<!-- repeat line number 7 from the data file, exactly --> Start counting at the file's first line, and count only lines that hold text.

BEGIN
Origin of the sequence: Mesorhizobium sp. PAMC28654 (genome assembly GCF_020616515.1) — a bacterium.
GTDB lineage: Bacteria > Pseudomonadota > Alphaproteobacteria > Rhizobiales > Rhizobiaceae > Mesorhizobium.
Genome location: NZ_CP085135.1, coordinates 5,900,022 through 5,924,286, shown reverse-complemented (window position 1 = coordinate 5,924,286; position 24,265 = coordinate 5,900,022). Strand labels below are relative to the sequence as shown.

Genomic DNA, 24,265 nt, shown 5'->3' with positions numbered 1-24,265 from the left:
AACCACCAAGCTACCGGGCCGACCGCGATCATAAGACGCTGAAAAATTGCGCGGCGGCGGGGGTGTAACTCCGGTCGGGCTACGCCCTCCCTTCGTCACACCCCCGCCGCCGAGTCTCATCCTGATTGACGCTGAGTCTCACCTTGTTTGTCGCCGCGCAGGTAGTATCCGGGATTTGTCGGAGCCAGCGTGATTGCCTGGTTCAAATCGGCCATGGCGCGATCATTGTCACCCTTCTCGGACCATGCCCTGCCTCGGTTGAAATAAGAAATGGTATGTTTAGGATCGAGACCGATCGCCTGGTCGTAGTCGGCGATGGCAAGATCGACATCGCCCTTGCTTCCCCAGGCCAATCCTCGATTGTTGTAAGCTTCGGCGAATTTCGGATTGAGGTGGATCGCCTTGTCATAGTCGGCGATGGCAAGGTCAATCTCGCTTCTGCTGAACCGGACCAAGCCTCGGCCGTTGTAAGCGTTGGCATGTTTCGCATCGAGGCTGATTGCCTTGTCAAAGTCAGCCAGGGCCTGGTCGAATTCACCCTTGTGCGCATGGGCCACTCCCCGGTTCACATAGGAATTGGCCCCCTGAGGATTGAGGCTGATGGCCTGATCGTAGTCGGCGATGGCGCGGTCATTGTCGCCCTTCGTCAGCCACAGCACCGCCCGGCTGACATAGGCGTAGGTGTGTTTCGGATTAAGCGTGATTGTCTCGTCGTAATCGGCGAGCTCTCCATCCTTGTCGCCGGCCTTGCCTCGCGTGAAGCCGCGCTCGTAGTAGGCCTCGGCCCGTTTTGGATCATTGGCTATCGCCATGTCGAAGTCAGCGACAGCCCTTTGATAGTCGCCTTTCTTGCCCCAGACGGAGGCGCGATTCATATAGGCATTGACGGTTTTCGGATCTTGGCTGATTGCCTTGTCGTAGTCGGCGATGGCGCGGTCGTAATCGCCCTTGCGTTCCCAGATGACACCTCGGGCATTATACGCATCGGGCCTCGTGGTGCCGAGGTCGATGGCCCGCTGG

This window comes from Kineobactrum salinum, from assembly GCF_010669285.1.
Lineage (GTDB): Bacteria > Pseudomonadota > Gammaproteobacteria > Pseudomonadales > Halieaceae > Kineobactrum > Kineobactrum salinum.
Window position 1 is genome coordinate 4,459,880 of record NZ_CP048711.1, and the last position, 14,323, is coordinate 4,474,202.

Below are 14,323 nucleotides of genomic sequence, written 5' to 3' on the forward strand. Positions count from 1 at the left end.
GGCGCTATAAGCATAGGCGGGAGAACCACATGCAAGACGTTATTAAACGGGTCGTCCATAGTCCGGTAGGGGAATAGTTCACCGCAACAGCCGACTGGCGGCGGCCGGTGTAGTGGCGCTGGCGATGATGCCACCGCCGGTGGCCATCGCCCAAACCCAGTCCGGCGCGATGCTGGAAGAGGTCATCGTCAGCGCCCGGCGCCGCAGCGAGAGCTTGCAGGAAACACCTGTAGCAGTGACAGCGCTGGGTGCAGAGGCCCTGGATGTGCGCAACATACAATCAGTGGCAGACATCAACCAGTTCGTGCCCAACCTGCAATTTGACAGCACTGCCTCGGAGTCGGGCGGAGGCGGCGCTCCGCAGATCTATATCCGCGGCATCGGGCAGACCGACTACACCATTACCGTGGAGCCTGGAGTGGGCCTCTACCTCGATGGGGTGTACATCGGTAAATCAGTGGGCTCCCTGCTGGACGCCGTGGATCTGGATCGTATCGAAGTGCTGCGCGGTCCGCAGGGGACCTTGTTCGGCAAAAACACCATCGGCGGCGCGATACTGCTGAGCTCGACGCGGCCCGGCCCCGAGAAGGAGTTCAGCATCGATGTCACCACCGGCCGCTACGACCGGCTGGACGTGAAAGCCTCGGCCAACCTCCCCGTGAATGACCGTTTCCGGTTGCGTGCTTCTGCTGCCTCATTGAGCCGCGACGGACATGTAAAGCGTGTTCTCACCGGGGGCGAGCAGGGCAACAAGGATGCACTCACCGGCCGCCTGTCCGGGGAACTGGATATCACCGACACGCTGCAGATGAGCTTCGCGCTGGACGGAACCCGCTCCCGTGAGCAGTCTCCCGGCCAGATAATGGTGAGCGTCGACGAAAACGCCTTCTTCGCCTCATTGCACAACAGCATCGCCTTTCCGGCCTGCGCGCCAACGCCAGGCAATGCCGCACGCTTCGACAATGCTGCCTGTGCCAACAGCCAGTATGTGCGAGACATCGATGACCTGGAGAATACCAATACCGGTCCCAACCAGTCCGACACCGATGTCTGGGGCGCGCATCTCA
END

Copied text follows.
Lineage (GTDB): Bacteria > Pseudomonadota > Gammaproteobacteria > Pseudomonadales > Halieaceae > Kineobactrum > Kineobactrum salinum.